It’s interesting how unpreocuppied he is with her naked body. In fact, he seems more interested in the contents of the medicine cabinet, entertaining himself for the better part of half an hour. He laughs softly at the oddly shaped containers the hotel management stocks, the ugly lime green complementary shower caps, the plastic toothbrushes that crack like eggs at the least pressure. Every so often he’ll find something of note, most often personal items left by the previous occupant of the room. There’s a bottle of prescription pills labelled “Metadate CD”, a pack of half-empty menthol cigarettes, a deflated pink balloon and a severely outdated map of the region, marking the city limits as they were before the construction of the railway.

“A flighty, lonely female tourist,” Nissil says, looking closely at the photograph of open heart surgery on the cigarette box, “let’s name her Belinda.”

“Hardly,” Henrietta says, lifting one arm out of the grey water. She wags a finger at him, still hurt by the little attention he is paying her, “Belinda sounds too much like the heroine of a soap opera. A Belinda wouldn’t be staying in a musty hotel in the fall, unaccompanied.”

“Unaccompanied? You think so?”

“Absolutely.” She puts her hands on the rim of the bathtub and peers outward, trying to get a good look at the washbasin. “I see no can of shaving cream, no disposable razor. Belinda’s leading man was not with her.”

“Poor Belinda,” Nissil muses, “all alone, pretty Belinda!”

Henrietta scoffs. “Hyperactive, clumsy Belinda. Tragically abandoned by her don Juan.”


“Metadate is ADHD meds.”

“Really?” He considers this information, lips pursed, nodding slowly. It’s the exact same expression he had worn when she had told him she loved him, exactly four days prior. He sits down on the yellow linoleum floor, back against the wall. In another era, they could have been a boyish sailor and his heartless mermaid inamorata. Though, in all truthfulness, Henrietta is not beautiful enough to pass an otherworldly creature, and it is she who has pursued the distant clear-eyed babe. It pleases her, this reversal of roles, to think of herself in the white and blue mariner’s costume, one finger under Nissil’s chin, keeping him from leaving with the tide.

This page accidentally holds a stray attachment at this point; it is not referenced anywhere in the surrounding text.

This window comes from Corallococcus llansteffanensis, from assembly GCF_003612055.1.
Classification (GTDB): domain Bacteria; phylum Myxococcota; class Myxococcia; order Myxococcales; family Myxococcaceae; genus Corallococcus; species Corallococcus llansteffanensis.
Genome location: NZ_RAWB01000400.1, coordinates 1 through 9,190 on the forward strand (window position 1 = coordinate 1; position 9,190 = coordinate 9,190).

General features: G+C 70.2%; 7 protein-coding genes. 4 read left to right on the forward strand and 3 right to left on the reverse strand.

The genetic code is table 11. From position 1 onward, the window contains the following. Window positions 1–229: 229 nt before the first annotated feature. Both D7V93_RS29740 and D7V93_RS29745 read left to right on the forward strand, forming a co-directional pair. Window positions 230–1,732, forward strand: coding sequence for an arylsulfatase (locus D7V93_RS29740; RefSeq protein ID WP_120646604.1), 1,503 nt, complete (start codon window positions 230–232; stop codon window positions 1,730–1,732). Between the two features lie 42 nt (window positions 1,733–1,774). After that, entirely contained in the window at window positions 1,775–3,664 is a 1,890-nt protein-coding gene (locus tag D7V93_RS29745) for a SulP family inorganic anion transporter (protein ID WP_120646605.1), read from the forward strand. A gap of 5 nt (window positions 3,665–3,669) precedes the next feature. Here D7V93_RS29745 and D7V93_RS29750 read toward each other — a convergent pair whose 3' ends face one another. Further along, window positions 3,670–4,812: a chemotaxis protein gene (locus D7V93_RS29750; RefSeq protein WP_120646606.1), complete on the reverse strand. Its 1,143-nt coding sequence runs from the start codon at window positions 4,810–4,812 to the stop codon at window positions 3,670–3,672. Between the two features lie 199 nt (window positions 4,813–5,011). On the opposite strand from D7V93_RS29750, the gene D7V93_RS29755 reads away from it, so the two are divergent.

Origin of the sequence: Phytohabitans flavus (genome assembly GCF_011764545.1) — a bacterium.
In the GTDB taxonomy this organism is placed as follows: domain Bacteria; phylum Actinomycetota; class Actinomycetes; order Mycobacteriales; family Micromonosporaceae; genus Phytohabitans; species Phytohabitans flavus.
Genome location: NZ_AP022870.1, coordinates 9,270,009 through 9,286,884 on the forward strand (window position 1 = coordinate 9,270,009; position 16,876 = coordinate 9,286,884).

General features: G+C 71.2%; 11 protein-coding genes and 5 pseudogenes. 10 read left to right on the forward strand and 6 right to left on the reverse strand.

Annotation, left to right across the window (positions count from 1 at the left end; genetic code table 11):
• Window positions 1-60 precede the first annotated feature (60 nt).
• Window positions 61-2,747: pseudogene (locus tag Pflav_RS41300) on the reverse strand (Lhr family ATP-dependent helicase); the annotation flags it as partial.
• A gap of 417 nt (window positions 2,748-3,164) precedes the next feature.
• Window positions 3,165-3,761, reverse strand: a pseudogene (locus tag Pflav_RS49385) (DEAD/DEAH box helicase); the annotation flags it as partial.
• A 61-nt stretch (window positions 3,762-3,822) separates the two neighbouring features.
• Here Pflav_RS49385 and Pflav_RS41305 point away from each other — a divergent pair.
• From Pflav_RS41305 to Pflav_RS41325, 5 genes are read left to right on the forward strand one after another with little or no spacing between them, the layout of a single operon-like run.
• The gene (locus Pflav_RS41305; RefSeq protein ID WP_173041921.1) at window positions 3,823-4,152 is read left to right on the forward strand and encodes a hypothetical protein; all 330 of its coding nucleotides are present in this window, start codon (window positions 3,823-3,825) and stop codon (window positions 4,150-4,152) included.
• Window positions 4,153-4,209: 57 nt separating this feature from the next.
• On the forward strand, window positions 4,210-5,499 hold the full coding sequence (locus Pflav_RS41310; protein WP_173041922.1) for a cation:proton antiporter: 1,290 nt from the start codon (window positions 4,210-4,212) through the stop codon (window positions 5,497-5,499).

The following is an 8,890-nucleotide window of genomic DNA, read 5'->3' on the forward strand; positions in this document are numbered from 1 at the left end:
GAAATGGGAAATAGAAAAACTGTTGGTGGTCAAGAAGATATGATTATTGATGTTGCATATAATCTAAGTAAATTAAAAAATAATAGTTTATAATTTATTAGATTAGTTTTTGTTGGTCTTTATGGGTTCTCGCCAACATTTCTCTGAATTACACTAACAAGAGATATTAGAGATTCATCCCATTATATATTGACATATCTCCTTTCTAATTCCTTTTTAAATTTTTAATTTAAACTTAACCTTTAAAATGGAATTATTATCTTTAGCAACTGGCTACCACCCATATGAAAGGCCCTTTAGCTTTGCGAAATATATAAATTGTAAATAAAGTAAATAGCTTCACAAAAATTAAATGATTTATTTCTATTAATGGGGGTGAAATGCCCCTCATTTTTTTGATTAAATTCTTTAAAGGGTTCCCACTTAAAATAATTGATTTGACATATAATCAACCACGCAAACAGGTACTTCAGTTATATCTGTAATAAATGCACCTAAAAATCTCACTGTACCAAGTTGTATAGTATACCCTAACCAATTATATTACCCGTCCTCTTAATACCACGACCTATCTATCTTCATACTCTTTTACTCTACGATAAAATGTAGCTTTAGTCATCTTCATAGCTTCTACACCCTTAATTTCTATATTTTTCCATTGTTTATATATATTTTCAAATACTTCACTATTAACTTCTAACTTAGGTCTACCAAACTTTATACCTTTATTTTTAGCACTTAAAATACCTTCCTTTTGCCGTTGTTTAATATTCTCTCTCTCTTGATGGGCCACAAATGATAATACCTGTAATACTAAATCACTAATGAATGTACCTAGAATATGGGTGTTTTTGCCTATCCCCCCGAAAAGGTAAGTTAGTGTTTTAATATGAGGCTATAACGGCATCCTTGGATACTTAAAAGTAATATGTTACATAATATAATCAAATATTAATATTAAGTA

“How’d you know that? That ADHD business?” He asks suddenly. Henrietta is quiet for a few moments. In one swift movement she rises from the bathtub and wraps herself in a powder blue towel. She arranges herself on the toilet seat. She takes her time answering him, fetching Belinda’s forgotten cigarettes and takes a pretend puff.

“My sister used to take them.” She says finally. My sister: these words come easily and painlessly. She is conscious, however, of the specter they bring with them. In her mind’s eye Noreen takes shape, considerably vaguer than she once was, but important parts still intact. There are the dark blue eyes Henrietta did not inherit, the cropped hair and quick smile. Not even the knowledge that she has only three days left lessens the power of Noreen’s memory.

“Oh. Oh, sorry, Henny.” There’s Nissil’s face. He’s standing up now, pulling the cigarette from her hand. Does he worry she’ll actually go ahead and light it up?

“What are you apologizing for?”

“I made you remember.”

Now she laughs bitterly. “Naw. I’m always remembering it.”

Nissil pulls a hand towel from the rack and begins drying Henrietta’s dark hair. His touch is soothing and purposeful, fingertips reaching the nape of her neck, those spots of her skull where she is most vulnerable. It is this quality that first drew her to him: this insistence that springs forth from that awful aloofness sometimes, this persistent desire to care for the upset and needful. She remembers how, in elementary school, he’d stopped during a physical education run and helped a fallen classmate up. Henrietta, who begrudged the other girls their prettiness and stellar grades, Henrietta, who sought approval but found it difficult to dole it out: she found him impossible to understand. She was possessed by a need to hurt him, to test his unnatural capacity for compassion.

Underneath the towel, her voice rises, soft but angry.

“Maybe it’s a good thing we only have three days left. What really is the point? It’s a relief. Now I just don’t have to off myself, the universe will do it for me.”

He stops. She waits for him to cry “Henny!”, but the reprimand does not come. Fearful, she pushes the towel away from her face and looks at him. In the mirror opposite them, she can see a reflection of his swimmer’s back, hunched over her, covering her almost entirely. His shoulder blades are twin icebergs protruding from the huge expanse of muscle, quivering slightly.